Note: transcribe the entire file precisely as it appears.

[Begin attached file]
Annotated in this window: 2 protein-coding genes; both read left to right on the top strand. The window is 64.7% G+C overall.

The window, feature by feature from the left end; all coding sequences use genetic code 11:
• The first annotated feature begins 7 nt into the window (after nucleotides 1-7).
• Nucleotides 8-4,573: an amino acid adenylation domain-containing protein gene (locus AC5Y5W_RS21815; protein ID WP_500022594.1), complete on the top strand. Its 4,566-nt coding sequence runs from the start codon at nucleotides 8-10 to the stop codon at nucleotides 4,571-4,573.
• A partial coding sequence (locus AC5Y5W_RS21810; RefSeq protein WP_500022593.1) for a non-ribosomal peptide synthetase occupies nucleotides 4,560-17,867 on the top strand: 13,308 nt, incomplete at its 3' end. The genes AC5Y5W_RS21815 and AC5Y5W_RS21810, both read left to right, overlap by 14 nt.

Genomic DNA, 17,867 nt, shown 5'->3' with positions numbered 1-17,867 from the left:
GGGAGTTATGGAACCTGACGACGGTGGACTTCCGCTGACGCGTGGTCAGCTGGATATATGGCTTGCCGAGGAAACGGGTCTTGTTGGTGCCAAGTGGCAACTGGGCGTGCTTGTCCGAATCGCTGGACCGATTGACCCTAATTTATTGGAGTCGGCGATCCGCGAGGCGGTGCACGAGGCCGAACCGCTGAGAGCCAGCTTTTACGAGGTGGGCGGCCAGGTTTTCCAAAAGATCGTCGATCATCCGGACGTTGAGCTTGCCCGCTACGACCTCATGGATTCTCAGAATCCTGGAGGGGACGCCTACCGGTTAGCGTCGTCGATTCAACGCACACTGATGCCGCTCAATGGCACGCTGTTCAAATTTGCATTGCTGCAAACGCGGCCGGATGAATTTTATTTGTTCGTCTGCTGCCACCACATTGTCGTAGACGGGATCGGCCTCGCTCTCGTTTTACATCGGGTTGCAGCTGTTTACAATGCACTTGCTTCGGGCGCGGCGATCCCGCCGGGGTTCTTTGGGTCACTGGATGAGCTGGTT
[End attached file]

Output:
Annotated in this window: 2 protein-coding genes; both read left to right on the top strand. The window is 64.7% G+C overall.

The window, feature by feature from the left end; all coding sequences use genetic code 11:
• The first annotated feature begins 7 nt into the window (after nucleotides 1-7).
• Nucleotides 8-4,573: an amino acid adenylation domain-containing protein gene (locus AC5Y5W_RS21815; protein ID WP_500022594.1), complete on the top strand. Its 4,566-nt coding sequence runs from the start codon at nucleotides 8-10 to the stop codon at nucleotides 4,571-4,573.
• A partial coding sequence (locus AC5Y5W_RS21810; RefSeq protein WP_500022593.1) for a non-ribosomal peptide synthetase occupies nucleotides 4,560-17,867 on the top strand: 13,308 nt, incomplete at its 3' end. The genes AC5Y5W_RS21815 and AC5Y5W_RS21810, both read left to right, overlap by 14 nt.

Genomic DNA, 17,867 nt, shown 5'->3' with positions numbered 1-17,867 from the left:
GGGAGTTATGGAACCTGACGACGGTGGACTTCCGCTGACGCGTGGTCAGCTGGATATATGGCTTGCCGAGGAAACGGGTCTTGTTGGTGCCAAGTGGCAACTGGGCGTGCTTGTCCGAATCGCTGGACCGATTGACCCTAATTTATTGGAGTCGGCGATCCGCGAGGCGGTGCACGAGGCCGAACCGCTGAGAGCCAGCTTTTACGAGGTGGGCGGCCAGGTTTTCCAAAAGATCGTCGATCATCCGGACGTTGAGCTTGCCCGCTACGACCTCATGGATTCTCAGAATCCTGGAGGGGACGCCTACCGGTTAGCGTCGTCGATTCAACGCACACTGATGCCGCTCAATGGCACGCTGTTCAAATTTGCATTGCTGCAAACGCGGCCGGATGAATTTTATTTGTTCGTCTGCTGCCACCACATTGTCGTAGACGGGATCGGCCTCGCTCTCGTTTTACATCGGGTTGCAGCTGTTTACAATGCACTTGCTTCGGGCGCGGCGATCCCGCCGGGGTTCTTTGGGTCACTGGATGAGCTGGTT